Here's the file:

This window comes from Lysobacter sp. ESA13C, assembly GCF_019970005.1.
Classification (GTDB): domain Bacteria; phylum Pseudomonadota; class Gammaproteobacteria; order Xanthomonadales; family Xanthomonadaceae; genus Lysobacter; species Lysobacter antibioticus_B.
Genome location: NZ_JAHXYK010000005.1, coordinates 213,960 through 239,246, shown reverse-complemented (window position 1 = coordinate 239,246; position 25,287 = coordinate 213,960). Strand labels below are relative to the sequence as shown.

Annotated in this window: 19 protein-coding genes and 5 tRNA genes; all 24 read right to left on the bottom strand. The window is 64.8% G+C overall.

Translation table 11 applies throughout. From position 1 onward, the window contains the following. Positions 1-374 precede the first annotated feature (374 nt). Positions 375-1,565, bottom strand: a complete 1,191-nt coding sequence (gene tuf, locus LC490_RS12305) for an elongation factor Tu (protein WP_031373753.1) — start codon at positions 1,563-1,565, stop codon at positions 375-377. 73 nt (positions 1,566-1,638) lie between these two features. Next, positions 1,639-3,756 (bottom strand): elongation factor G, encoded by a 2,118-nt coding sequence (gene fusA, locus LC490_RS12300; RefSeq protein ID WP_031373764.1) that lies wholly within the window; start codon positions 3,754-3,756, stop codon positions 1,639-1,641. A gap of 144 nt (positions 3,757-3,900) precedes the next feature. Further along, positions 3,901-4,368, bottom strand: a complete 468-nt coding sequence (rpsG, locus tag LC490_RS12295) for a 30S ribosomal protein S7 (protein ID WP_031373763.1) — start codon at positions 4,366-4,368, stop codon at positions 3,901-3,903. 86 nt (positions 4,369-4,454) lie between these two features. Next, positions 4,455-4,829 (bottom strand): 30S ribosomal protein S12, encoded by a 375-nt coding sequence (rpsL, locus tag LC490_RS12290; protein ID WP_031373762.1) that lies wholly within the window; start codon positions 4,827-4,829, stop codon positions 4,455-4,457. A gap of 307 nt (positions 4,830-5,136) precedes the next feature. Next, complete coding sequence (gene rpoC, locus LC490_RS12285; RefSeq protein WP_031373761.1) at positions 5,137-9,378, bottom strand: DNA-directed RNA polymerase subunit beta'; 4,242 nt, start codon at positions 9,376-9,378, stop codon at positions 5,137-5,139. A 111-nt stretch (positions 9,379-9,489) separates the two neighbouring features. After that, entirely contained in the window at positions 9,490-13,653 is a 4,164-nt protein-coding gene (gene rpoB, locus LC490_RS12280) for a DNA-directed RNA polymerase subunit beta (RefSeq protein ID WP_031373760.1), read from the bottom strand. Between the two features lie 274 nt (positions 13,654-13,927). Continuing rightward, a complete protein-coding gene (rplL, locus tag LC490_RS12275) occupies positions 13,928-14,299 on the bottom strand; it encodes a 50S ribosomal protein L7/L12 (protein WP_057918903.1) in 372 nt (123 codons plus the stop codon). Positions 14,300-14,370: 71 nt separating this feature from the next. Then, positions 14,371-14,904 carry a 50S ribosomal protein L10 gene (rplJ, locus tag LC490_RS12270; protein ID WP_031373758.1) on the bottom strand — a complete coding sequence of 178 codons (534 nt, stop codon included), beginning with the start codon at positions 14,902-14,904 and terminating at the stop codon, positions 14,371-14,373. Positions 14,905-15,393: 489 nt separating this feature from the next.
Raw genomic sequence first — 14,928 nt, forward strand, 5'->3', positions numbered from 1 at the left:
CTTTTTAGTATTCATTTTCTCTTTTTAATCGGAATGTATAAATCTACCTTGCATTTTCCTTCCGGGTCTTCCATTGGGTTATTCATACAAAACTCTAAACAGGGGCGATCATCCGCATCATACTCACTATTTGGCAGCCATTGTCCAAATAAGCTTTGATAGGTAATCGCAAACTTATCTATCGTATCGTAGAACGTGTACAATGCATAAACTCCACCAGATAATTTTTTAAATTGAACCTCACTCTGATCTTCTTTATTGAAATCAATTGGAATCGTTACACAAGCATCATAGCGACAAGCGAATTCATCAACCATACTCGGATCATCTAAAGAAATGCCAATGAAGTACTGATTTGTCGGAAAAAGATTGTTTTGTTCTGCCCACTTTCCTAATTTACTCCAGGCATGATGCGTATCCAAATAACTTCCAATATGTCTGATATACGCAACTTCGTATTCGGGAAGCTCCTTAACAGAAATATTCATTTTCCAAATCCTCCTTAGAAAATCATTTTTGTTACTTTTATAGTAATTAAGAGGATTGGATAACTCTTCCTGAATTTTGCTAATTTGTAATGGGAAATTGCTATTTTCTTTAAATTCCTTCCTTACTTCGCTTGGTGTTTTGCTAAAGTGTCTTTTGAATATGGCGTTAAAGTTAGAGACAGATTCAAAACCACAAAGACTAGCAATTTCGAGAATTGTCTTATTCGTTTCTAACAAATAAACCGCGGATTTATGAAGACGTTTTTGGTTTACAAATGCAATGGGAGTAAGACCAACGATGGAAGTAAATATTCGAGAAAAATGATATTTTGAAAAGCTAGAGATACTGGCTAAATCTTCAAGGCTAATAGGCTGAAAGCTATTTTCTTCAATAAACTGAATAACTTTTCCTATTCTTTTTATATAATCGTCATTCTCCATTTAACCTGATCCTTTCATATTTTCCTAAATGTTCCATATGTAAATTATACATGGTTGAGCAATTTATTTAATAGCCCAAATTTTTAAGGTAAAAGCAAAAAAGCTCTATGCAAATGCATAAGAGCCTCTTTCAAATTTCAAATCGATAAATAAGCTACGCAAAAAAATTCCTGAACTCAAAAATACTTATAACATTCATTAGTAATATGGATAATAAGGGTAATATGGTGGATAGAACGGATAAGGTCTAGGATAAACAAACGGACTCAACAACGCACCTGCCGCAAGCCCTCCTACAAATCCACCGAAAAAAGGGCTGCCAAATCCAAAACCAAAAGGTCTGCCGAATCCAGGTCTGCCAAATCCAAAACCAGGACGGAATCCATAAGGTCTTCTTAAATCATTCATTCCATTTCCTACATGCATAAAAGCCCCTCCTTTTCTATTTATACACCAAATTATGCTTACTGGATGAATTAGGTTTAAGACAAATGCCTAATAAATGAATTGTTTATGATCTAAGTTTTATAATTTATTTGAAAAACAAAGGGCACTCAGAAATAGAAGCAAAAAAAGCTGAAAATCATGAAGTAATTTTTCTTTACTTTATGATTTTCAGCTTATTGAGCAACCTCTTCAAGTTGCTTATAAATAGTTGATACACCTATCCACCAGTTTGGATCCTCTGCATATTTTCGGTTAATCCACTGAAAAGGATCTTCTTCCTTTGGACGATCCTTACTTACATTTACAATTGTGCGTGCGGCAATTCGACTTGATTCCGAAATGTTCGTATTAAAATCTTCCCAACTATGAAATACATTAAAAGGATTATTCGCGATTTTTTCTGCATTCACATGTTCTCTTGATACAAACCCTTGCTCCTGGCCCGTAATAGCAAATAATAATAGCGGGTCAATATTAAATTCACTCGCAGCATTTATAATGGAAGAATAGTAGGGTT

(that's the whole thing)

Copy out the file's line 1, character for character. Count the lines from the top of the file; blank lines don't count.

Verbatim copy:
This window comes from Lysobacter sp. ESA13C, assembly GCF_019970005.1.